There are various themes portrayed in this beautiful novel. I’d say friendship is the most obvious one, but this was also what I’d call the “perfect coming of age novel”. I don’t think I’ve ever read a novel that captures the coming of age phase as well as Perennials did. It’s about feeling left out, about first loves, about grief and, of course, about family, too.

The writing was my favorite part. Although there wasn’t much going on here (this is not a novel filled with action) Mandy Berman had a way of describing their everyday lives that had me utterly absorbed. I could’ve read about this people’s dreams and hopes forever. The writing was smooth and simple, beautiful and emotional at the same time. And by the time I reached the final part of the book, I was in tears.

Netgalley, Lake Union Publishing, 2017

Blog Tour | When We Danced at the End of the Pier (Sandy Taylor)


Brighton 1930: Maureen O’Connell is a carefree girl, but her family is on the brink of tragedy, war is looming and life will never be the same again. Jack and Nelson have always been dear friends to Maureen. Despite their different backgrounds, they’ve seen each other through thick and thin. As Maureen blossoms from a little girl into a young woman, the candle she’s always held for Jack burns bright. But just as she’s found love, war wrenches them apart. The man she cherishes with all her heart is leaving. When the bombs start to fall, Maureen and her family find themselves living in the most dangerous of times. With Jack no longer by her side and Nelson at war, Maureen has never felt more alone. Can she look to a brighter future? And will she find the true happiness she’s dreamt of? An utterly gripping and heart-wrenching story about the enduring power of love, hope and friendship during the darkest of days. Perfect for fans of Pam Jenoff, Nadine Dorries and Diney Costeloe.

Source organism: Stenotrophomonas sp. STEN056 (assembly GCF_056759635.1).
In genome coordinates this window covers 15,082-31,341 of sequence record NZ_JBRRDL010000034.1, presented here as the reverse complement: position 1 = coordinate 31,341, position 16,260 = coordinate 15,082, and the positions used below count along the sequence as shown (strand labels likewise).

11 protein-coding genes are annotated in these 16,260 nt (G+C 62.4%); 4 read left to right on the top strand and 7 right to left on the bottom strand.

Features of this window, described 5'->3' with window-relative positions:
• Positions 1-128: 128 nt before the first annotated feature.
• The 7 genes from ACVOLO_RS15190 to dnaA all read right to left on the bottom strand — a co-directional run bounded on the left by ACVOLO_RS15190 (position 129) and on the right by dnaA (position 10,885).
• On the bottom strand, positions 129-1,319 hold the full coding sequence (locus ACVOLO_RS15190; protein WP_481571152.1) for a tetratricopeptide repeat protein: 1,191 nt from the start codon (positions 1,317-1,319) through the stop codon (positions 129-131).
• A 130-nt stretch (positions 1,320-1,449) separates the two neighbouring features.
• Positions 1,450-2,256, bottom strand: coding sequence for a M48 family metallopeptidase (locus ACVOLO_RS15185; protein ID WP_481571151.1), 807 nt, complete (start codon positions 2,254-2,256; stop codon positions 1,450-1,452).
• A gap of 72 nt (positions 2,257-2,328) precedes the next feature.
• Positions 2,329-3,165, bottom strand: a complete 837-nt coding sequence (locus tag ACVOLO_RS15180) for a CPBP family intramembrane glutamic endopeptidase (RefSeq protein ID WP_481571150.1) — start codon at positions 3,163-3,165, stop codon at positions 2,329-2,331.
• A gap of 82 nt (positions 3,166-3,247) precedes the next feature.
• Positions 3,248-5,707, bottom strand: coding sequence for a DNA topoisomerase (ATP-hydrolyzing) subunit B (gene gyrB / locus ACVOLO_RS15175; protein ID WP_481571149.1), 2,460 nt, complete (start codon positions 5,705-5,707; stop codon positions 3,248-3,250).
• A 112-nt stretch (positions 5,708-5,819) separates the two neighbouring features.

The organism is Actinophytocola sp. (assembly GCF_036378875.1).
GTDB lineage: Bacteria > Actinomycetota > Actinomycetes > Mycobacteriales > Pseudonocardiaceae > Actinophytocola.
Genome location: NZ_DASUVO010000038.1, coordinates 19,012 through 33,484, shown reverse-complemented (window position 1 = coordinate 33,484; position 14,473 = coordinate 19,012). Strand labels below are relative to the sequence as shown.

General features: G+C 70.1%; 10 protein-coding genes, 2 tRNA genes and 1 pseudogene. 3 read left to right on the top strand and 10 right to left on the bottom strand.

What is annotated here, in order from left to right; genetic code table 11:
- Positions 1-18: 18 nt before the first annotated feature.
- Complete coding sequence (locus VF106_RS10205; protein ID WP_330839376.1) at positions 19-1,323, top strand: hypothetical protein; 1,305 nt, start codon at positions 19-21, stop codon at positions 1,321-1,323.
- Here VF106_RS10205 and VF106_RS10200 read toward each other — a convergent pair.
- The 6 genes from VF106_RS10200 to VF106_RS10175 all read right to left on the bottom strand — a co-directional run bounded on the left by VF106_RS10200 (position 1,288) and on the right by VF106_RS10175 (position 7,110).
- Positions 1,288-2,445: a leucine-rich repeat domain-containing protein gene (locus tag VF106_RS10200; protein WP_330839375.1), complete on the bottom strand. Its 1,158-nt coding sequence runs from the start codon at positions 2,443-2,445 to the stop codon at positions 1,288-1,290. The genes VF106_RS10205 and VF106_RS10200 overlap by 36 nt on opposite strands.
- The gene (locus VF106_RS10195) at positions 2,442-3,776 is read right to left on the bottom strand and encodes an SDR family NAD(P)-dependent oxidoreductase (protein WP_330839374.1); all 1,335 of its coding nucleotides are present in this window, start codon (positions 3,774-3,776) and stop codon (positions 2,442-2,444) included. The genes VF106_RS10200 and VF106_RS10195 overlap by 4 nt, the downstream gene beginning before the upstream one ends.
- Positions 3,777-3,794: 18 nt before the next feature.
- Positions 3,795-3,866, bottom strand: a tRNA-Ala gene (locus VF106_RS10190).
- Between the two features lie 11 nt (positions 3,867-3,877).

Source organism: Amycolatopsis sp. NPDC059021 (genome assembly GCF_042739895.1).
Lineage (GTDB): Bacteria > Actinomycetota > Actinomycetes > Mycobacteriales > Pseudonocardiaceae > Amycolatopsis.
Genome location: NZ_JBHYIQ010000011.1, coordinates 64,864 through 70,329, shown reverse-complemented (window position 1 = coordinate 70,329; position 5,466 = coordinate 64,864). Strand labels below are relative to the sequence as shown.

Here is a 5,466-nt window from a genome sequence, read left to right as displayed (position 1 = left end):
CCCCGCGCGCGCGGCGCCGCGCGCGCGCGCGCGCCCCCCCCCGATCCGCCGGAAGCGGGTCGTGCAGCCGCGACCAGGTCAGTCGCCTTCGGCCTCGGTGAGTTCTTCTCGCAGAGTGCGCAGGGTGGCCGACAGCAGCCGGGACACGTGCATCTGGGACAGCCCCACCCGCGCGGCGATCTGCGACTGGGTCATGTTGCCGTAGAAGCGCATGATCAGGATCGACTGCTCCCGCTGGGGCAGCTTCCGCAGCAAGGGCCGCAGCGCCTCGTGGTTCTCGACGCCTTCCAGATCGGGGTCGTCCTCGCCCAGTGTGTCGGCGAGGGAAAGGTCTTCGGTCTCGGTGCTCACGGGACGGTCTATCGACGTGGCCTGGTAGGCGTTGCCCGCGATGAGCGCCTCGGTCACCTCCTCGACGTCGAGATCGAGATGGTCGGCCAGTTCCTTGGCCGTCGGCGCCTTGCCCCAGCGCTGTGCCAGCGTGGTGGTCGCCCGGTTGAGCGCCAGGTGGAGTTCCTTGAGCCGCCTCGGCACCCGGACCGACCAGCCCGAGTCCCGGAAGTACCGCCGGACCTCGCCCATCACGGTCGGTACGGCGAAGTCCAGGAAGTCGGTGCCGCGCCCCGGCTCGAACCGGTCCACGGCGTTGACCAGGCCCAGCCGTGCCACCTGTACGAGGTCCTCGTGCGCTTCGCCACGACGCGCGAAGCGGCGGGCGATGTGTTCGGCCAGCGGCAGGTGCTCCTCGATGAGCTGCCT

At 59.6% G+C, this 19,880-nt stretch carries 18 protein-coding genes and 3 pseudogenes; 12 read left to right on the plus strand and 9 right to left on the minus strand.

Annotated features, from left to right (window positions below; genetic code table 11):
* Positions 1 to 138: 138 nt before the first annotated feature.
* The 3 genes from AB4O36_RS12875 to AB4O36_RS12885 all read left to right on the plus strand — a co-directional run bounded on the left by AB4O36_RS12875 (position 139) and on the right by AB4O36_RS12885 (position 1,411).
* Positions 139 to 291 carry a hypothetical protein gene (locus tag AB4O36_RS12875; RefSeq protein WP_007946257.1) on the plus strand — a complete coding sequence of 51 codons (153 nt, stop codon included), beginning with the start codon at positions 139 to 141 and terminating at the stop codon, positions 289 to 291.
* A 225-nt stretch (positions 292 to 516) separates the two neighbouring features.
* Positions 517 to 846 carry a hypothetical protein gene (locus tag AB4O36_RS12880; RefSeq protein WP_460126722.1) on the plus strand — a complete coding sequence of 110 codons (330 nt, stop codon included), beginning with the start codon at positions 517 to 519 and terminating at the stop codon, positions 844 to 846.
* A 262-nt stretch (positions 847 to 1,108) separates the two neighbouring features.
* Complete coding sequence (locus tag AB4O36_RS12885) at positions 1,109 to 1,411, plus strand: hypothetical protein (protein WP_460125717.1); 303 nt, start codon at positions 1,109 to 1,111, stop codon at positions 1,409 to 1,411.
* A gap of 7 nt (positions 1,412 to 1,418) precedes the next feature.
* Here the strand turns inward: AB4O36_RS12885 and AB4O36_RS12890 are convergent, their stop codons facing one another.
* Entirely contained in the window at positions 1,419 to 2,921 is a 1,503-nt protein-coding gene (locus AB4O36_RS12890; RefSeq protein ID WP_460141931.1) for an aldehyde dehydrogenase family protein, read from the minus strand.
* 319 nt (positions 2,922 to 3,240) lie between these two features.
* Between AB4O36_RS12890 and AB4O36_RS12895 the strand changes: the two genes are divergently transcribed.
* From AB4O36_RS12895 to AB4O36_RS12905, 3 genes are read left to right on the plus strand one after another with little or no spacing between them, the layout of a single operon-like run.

First things first: the title. Isn’t it beautiful? I absolutely adore it. I was worried: what if I didn’t like the book? No one wants to say they dislike a book with such a beautiful title :O Fortunately, When We Danced at the End of the Pier was a truly enjoyable novel that I can’t wait for you to read.

This is a story about family, friendship and love. A family saga that spans quite a few years and features Maureen, Brenda, Jack, Nelson, Monica, and Maureen and Brenda’s parents. If I had to choose a favorite part, I’d say that the father story broke my heart (and it will break yours too). I desperately wanted to know what was going on, although I kind of suspected. He was a sweet and loving dad and I wanted him to get better. When We Danced at the End of the Pier is one of those novels where all the main characters are good-natured people and you can’t help but root for them. They deserve to be happy (especially my little Brenda!)